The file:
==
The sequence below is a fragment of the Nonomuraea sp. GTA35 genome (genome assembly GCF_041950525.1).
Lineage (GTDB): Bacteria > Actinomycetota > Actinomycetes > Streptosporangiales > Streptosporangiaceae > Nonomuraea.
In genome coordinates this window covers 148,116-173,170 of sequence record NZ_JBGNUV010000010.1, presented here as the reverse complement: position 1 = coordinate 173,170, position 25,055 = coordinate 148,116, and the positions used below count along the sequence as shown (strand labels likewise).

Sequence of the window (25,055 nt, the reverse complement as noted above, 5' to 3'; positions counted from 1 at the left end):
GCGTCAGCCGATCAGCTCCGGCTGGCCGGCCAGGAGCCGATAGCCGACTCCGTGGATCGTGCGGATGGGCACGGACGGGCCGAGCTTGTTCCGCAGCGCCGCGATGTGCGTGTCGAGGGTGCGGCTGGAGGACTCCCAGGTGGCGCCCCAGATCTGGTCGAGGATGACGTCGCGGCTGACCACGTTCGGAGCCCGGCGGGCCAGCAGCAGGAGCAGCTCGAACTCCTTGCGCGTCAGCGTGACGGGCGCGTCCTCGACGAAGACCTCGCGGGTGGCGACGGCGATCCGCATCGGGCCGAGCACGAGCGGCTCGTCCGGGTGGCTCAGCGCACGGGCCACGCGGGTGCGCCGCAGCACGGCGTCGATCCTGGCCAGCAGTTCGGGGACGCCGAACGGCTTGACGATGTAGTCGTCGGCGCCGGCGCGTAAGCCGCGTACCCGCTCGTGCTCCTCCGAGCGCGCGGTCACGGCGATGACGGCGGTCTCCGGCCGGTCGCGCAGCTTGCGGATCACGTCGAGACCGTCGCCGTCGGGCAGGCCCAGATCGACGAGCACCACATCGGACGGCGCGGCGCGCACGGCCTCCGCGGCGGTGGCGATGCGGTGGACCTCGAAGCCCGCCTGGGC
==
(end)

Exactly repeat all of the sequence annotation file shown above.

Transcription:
The sequence below is a fragment of the Nonomuraea sp. GTA35 genome (genome assembly GCF_041950525.1).
Lineage (GTDB): Bacteria > Actinomycetota > Actinomycetes > Streptosporangiales > Streptosporangiaceae > Nonomuraea.
In genome coordinates this window covers 148,116-173,170 of sequence record NZ_JBGNUV010000010.1, presented here as the reverse complement: position 1 = coordinate 173,170, position 25,055 = coordinate 148,116, and the positions used below count along the sequence as shown (strand labels likewise).

Sequence of the window (25,055 nt, the reverse complement as noted above, 5' to 3'; positions counted from 1 at the left end):
GCGTCAGCCGATCAGCTCCGGCTGGCCGGCCAGGAGCCGATAGCCGACTCCGTGGATCGTGCGGATGGGCACGGACGGGCCGAGCTTGTTCCGCAGCGCCGCGATGTGCGTGTCGAGGGTGCGGCTGGAGGACTCCCAGGTGGCGCCCCAGATCTGGTCGAGGATGACGTCGCGGCTGACCACGTTCGGAGCCCGGCGGGCCAGCAGCAGGAGCAGCTCGAACTCCTTGCGCGTCAGCGTGACGGGCGCGTCCTCGACGAAGACCTCGCGGGTGGCGACGGCGATCCGCATCGGGCCGAGCACGAGCGGCTCGTCCGGGTGGCTCAGCGCACGGGCCACGCGGGTGCGCCGCAGCACGGCGTCGATCCTGGCCAGCAGTTCGGGGACGCCGAACGGCTTGACGATGTAGTCGTCGGCGCCGGCGCGTAAGCCGCGTACCCGCTCGTGCTCCTCCGAGCGCGCGGTCACGGCGATGACGGCGGTCTCCGGCCGGTCGCGCAGCTTGCGGATCACGTCGAGACCGTCGCCGTCGGGCAGGCCCAGATCGACGAGCACCACATCGGACGGCGCGGCGCGCACGGCCTCCGCGGCGGTGGCGATGCGGTGGACCTCGAAGCCCGCCTGGGC